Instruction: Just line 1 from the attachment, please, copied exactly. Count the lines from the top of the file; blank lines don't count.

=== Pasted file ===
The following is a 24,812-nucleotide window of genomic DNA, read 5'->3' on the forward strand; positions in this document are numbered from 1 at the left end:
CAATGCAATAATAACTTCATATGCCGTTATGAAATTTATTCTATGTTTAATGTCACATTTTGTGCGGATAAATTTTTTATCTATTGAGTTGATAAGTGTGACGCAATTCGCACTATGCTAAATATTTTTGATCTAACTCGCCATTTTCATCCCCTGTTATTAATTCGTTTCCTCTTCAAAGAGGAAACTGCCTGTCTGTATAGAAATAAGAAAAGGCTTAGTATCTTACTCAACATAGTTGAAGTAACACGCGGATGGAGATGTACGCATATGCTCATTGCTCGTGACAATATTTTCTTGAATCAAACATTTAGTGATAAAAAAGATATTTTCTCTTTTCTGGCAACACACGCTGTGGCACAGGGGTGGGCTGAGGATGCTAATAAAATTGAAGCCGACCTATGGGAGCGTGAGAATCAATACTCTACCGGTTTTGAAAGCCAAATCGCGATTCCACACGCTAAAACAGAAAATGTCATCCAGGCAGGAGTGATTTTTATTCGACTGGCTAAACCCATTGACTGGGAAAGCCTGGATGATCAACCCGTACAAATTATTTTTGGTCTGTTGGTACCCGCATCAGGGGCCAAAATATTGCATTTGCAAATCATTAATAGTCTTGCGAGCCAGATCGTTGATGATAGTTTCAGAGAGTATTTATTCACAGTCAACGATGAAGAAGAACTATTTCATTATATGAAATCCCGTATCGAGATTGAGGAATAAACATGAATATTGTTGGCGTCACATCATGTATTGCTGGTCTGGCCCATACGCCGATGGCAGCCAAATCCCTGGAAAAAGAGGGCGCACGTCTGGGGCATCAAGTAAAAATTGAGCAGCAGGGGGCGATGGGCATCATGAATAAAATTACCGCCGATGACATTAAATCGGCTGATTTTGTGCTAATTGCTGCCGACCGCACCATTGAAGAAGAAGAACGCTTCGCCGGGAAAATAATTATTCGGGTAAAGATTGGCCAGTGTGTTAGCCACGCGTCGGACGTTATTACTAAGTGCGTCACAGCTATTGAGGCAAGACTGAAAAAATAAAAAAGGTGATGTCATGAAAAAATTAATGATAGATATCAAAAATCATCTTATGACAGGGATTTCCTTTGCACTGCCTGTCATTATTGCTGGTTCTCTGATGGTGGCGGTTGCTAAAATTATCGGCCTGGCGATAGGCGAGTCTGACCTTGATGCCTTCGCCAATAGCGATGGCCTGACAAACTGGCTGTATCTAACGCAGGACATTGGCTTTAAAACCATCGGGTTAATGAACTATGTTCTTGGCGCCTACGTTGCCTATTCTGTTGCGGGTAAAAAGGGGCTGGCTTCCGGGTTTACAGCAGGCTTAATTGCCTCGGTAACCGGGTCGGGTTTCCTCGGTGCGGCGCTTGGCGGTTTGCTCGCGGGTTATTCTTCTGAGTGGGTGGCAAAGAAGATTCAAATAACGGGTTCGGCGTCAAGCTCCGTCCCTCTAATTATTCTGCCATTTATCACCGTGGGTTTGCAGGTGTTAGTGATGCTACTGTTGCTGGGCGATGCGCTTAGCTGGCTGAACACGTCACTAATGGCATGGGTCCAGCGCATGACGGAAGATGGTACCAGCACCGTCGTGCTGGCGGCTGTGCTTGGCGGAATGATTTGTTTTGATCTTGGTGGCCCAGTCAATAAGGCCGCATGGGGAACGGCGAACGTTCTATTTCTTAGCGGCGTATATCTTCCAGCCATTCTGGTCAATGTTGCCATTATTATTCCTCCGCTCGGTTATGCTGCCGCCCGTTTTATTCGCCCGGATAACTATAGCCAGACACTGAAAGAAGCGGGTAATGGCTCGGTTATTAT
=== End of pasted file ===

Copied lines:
The following is a 24,812-nucleotide window of genomic DNA, read 5'->3' on the forward strand; positions in this document are numbered from 1 at the left end: